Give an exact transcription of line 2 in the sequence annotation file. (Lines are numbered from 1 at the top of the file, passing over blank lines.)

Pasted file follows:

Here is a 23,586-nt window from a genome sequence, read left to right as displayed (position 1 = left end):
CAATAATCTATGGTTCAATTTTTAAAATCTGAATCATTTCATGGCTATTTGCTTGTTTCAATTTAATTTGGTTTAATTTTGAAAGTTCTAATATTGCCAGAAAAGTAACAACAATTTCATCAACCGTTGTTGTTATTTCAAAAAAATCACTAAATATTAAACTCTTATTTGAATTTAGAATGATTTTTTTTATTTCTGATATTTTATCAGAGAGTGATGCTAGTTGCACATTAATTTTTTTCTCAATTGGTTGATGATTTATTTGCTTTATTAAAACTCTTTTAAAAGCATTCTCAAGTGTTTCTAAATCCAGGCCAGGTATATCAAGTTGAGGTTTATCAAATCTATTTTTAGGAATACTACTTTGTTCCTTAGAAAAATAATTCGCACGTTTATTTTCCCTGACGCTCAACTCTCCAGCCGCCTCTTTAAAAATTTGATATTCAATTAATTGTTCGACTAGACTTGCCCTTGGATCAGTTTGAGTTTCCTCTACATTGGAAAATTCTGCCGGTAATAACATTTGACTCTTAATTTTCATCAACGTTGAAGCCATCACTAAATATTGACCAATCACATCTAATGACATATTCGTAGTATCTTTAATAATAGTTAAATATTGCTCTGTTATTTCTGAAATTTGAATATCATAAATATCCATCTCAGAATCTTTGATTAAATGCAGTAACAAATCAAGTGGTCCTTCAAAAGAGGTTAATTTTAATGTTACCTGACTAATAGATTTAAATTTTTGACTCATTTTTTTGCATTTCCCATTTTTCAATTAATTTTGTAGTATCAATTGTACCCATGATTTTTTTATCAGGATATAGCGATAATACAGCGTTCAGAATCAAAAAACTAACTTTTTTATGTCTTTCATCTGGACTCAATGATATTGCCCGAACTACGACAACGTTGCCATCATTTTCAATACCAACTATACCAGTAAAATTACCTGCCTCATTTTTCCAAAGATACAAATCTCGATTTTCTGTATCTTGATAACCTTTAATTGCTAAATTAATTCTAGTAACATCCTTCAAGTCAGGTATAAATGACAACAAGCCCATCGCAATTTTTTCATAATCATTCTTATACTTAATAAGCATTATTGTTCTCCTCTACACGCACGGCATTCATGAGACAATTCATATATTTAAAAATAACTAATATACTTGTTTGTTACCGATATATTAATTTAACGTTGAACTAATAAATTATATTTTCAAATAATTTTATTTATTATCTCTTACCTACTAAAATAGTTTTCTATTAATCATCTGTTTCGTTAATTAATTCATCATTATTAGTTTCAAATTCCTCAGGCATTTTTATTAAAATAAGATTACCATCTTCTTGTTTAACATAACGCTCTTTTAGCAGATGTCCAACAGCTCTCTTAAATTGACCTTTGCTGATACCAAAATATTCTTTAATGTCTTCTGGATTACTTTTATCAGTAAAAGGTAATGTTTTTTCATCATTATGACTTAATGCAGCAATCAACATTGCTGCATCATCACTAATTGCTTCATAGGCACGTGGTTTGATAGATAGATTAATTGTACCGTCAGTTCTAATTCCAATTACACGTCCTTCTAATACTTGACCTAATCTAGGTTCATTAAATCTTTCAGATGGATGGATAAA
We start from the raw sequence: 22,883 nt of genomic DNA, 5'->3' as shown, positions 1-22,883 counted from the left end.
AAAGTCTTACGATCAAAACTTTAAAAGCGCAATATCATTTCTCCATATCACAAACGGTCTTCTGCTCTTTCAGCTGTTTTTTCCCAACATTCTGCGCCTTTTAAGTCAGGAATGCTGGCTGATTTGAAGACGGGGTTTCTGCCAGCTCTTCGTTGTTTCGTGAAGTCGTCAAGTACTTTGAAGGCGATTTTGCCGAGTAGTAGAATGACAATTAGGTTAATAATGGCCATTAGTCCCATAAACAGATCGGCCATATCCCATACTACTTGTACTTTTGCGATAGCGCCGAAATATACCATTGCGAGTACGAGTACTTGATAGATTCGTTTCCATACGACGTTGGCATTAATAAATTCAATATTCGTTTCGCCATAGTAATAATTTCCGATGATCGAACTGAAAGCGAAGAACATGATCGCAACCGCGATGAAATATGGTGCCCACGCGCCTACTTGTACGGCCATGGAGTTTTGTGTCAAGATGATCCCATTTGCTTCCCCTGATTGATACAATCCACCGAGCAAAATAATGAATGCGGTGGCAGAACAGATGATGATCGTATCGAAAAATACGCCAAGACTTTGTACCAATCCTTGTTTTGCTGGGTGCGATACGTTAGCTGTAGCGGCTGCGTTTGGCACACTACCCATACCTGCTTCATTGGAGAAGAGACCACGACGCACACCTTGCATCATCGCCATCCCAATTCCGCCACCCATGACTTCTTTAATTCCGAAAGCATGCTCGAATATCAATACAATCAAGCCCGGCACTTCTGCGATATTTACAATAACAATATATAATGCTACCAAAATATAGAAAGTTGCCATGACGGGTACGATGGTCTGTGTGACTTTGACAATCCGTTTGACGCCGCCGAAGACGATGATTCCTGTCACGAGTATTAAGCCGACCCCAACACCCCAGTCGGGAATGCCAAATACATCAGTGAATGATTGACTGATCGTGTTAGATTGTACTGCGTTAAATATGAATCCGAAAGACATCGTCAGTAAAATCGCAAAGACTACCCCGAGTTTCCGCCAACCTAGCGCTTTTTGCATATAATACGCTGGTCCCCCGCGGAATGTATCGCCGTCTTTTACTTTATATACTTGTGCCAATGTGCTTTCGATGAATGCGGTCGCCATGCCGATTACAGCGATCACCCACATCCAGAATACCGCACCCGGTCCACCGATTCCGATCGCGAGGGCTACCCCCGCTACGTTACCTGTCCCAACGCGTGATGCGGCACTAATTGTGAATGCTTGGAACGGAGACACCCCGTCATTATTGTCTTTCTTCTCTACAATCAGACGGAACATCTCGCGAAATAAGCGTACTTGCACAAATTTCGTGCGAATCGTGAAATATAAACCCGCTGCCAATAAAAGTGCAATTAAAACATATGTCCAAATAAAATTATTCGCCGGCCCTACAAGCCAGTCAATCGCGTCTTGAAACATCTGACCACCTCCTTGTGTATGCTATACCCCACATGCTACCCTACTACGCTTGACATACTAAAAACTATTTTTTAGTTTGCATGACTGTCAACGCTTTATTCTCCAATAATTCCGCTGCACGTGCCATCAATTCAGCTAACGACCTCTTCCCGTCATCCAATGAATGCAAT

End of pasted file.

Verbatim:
CAATAATCTATGGTTCAATTTTTAAAATCTGAATCATTTCATGGCTATTTGCTTGTTTCAATTTAATTTGGTTTAATTTTGAAAGTTCTAATATTGCCAGAAAAGTAACAACAATTTCATCAACCGTTGTTGTTATTTCAAAAAAATCACTAAATATTAAACTCTTATTTGAATTTAGAATGATTTTTTTTATTTCTGATATTTTATCAGAGAGTGATGCTAGTTGCACATTAATTTTTTTCTCAATTGGTTGATGATTTATTTGCTTTATTAAAACTCTTTTAAAAGCATTCTCAAGTGTTTCTAAATCCAGGCCAGGTATATCAAGTTGAGGTTTATCAAATCTATTTTTAGGAATACTACTTTGTTCCTTAGAAAAATAATTCGCACGTTTATTTTCCCTGACGCTCAACTCTCCAGCCGCCTCTTTAAAAATTTGATATTCAATTAATTGTTCGACTAGACTTGCCCTTGGATCAGTTTGAGTTTCCTCTACATTGGAAAATTCTGCCGGTAATAACATTTGACTCTTAATTTTCATCAACGTTGAAGCCATCACTAAATATTGACCAATCACATCTAATGACATATTCGTAGTATCTTTAATAATAGTTAAATATTGCTCTGTTATTTCTGAAATTTGAATATCATAAATATCCATCTCAGAATCTTTGATTAAATGCAGTAACAAATCAAGTGGTCCTTCAAAAGAGGTTAATTTTAATGTTACCTGACTAATAGATTTAAATTTTTGACTCATTTTTTTGCATTTCCCATTTTTCAATTAATTTTGTAGTATCAATTGTACCCATGATTTTTTTATCAGGATATAGCGATAATACAGCGTTCAGAATCAAAAAACTAACTTTTTTATGTCTTTCATCTGGACTCAATGATATTGCCCGAACTACGACAACGTTGCCATCATTTTCAATACCAACTATACCAGTAAAATTACCTGCCTCATTTTTCCAAAGATACAAATCTCGATTTTCTGTATCTTGATAACCTTTAATTGCTAAATTAATTCTAGTAACATCCTTCAAGTCAGGTATAAATGACAACAAGCCCATCGCAATTTTTTCATAATCATTCTTATACTTAATAAGCATTATTGTTCTCCTCTACACGCACGGCATTCATGAGACAATTCATATATTTAAAAATAACTAATATACTTGTTTGTTACCGATATATTAATTTAACGTTGAACTAATAAATTATATTTTCAAATAATTTTATTTATTATCTCTTACCTACTAAAATAGTTTTCTATTAATCATCTGTTTCGTTAATTAATTCATCATTATTAGTTTCAAATTCCTCAGGCATTTTTATTAAAATAAGATTACCATCTTCTTGTTTAACATAACGCTCTTTTAGCAGATGTCCAACAGCTCTCTTAAATTGACCTTTGCTGATACCAAAATATTCTTTAATGTCTTCTGGATTACTTTTATCAGTAAAAGGTAATGTTTTTTCATCATTATGACTTAATGCAGCAATCAACATTGCTGCATCATCACTAATTGCTTCATAGGCACGTGGTTTGATAGATAGATTAATTGTACCGTCAGTTCTAATTCCAATTACACGTCCTTCTAATACTTGACCTAATCTAGGTTCATTAAATCTTTCAGATGGATGGATAAA